After the wettest June on record and a weekend that brought a week's worth of rainfall over the span of just a few hours, an unusually wet weather pattern will persist across England this week.
As of Tuesday afternoon local time, flood warnings persisted from North England to the Midlands and across portions of the Southwest. Fortunately, according to the UK Environmental Agency, the risk of additional flooding is low.
Major rivers across Southwest England were hit hardest over the weekend, when a particularly potent storm system caused as much as 3 inches (7.6 cm) to fall over the span of just 8 hours. The quick deluge created numerous flash flooding concerns and overloaded the River Axe, the River Bride and the River Yealm.
Even as river waters start to recede and major flooding becomes less of a concern, showers and periods of rain remain in the forecast for the country through Saturday. This will maintain the threat for flash flooding as the ground is simply too saturated to absorb much more water.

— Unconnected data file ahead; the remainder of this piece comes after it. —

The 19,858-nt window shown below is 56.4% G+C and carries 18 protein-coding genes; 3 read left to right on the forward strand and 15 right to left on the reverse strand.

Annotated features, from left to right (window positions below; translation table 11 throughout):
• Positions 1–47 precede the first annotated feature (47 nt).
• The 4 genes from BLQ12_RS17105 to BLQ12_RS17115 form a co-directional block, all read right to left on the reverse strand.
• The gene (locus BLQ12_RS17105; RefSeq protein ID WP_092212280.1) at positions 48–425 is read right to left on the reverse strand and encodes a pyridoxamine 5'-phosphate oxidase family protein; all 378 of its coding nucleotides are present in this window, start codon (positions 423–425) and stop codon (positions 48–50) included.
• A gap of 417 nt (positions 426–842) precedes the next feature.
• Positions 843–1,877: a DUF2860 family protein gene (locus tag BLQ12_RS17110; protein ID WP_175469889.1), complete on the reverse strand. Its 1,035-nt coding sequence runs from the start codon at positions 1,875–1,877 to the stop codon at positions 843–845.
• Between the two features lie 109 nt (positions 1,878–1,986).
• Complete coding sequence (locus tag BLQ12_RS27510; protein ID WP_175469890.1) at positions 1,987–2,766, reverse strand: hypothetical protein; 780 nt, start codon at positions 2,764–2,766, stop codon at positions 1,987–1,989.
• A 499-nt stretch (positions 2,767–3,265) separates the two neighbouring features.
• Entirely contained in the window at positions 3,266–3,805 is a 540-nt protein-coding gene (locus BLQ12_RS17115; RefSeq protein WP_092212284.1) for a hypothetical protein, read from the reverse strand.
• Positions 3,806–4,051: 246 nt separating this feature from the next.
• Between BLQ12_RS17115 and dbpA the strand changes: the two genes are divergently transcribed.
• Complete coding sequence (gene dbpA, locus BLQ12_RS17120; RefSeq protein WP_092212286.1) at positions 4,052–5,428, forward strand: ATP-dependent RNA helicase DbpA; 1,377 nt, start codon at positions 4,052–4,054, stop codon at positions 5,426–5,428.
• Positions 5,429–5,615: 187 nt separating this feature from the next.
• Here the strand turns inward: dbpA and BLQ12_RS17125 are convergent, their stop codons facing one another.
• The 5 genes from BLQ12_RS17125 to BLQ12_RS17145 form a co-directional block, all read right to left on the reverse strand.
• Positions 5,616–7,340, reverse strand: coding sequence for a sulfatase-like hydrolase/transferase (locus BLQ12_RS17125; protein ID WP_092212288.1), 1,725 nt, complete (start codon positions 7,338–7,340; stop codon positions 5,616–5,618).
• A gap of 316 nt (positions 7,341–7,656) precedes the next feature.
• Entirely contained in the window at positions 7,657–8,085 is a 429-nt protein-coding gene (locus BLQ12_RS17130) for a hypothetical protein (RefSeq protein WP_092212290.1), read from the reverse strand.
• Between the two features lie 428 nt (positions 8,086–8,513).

As of Tuesday afternoon, local time, North England down to the Midlands is under a yellow warning from the UK Meteorological Office, urging the public to be aware that "locally large amounts of rainfall may bring a risk of surface water flooding."
Fortunately, rainfall amounts across the region generally varied only between 0.25 and 0.50 of an inch (6-12 mm) over a 24-hour period, a far cry from the deluge observed over the weekend. Similar light accumulations are expected to continue through the week.
Largely responsible for the unusual wet pattern is a nearly stagnant upper-air low pressure system that will continue to spin over the region through the weekend.
Early indications are that drier, warmer weather will push back into the UK next week, which will hopefully bring some much-needed relief for millions across the country.
The potential for isolated severe weather will creep up in the Northern Plains, Texas and the Gulf States.
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